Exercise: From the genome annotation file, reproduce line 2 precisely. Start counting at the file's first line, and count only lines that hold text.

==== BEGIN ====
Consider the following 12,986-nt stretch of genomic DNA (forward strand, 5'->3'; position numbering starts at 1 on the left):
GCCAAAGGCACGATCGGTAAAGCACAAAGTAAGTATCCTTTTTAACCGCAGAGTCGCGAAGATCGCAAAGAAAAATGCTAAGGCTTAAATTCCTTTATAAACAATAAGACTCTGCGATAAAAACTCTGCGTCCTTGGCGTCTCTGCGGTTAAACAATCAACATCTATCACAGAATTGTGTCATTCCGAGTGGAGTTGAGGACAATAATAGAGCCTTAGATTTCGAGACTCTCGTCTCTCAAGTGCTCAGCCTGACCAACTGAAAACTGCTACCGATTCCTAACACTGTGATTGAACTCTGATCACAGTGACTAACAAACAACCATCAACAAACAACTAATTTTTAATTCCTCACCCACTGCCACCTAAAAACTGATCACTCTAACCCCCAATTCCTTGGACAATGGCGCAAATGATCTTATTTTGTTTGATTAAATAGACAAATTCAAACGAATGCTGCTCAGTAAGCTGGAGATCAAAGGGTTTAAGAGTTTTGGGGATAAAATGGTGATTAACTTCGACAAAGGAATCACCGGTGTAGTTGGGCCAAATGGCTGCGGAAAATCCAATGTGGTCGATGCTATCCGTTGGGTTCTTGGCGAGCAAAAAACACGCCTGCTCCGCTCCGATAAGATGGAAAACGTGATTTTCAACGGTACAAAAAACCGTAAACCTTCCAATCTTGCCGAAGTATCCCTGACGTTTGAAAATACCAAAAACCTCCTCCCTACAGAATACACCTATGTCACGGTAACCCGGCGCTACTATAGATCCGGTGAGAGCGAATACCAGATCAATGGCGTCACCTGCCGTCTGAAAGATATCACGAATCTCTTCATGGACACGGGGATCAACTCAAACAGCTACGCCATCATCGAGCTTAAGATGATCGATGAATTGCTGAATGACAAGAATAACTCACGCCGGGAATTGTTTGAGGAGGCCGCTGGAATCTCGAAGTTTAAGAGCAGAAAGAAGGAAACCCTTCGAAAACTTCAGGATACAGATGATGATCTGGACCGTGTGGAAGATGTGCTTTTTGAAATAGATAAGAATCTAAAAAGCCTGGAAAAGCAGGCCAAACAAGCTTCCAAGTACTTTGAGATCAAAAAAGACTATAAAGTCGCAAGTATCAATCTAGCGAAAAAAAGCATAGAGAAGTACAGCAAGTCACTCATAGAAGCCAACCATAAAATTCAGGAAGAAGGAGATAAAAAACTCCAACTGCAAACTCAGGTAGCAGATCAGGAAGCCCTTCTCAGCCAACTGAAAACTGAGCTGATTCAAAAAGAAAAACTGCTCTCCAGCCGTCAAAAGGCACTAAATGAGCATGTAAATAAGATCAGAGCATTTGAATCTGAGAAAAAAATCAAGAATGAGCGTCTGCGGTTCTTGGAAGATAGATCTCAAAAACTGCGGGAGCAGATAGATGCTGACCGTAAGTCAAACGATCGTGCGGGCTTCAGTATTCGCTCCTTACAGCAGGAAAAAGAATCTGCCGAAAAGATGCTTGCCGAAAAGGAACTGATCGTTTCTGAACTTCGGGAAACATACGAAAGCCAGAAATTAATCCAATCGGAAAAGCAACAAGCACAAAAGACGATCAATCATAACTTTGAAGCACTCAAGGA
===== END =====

GCCAAAGGCACGATCGGTAAAGCACAAAGTAAGTATCCTTTTTAACCGCAGAGTCGCGAAGATCGCAAAGAAAAATGCTAAGGCTTAAATTCCTTTATAAACAATAAGACTCTGCGATAAAAACTCTGCGTCCTTGGCGTCTCTGCGGTTAAACAATCAACATCTATCACAGAATTGTGTCATTCCGAGTGGAGTTGAGGACAATAATAGAGCCTTAGATTTCGAGACTCTCGTCTCTCAAGTGCTCAGCCTGACCAACTGAAAACTGCTACCGATTCCTAACACTGTGATTGAACTCTGATCACAGTGACTAACAAACAACCATCAACAAACAACTAATTTTTAATTCCTCACCCACTGCCACCTAAAAACTGATCACTCTAACCCCCAATTCCTTGGACAATGGCGCAAATGATCTTATTTTGTTTGATTAAATAGACAAATTCAAACGAATGCTGCTCAGTAAGCTGGAGATCAAAGGGTTTAAGAGTTTTGGGGATAAAATGGTGATTAACTTCGACAAAGGAATCACCGGTGTAGTTGGGCCAAATGGCTGCGGAAAATCCAATGTGGTCGATGCTATCCGTTGGGTTCTTGGCGAGCAAAAAACACGCCTGCTCCGCTCCGATAAGATGGAAAACGTGATTTTCAACGGTACAAAAAACCGTAAACCTTCCAATCTTGCCGAAGTATCCCTGACGTTTGAAAATACCAAAAACCTCCTCCCTACAGAATACACCTATGTCACGGTAACCCGGCGCTACTATAGATCCGGTGAGAGCGAATACCAGATCAATGGCGTCACCTGCCGTCTGAAAGATATCACGAATCTCTTCATGGACACGGGGATCAACTCAAACAGCTACGCCATCATCGAGCTTAAGATGATCGATGAATTGCTGAATGACAAGAATAACTCACGCCGGGAATTGTTTGAGGAGGCCGCTGGAATCTCGAAGTTTAAGAGCAGAAAGAAGGAAACCCTTCGAAAACTTCAGGATACAGATGATGATCTGGACCGTGTGGAAGATGTGCTTTTTGAAATAGATAAGAATCTAAAAAGCCTGGAAAAGCAGGCCAAACAAGCTTCCAAGTACTTTGAGATCAAAAAAGACTATAAAGTCGCAAGTATCAATCTAGCGAAAAAAAGCATAGAGAAGTACAGCAAGTCACTCATAGAAGCCAACCATAAAATTCAGGAAGAAGGAGATAAAAAACTCCAACTGCAAACTCAGGTAGCAGATCAGGAAGCCCTTCTCAGCCAACTGAAAACTGAGCTGATTCAAAAAGAAAAACTGCTCTCCAGCCGTCAAAAGGCACTAAATGAGCATGTAAATAAGATCAGAGCATTTGAATCTGAGAAAAAAATCAAGAATGAGCGTCTGCGGTTCTTGGAAGATAGATCTCAAAAACTGCGGGAGCAGATAGATGCTGACCGTAAGTCAAACGATCGTGCGGGCTTCAGTATTCGCTCCTTACAGCAGGAAAAAGAATCTGCCGAAAAGATGCTTGCCGAAAAGGAACTGATCGTTTCTGAACTTCGGGAAACATACGAAAGCCAGAAATTAATCCAATCGGAAAAGCAACAAGCACAAAAGACGATCAATCATAACTTTGAAGCACTCAAGGA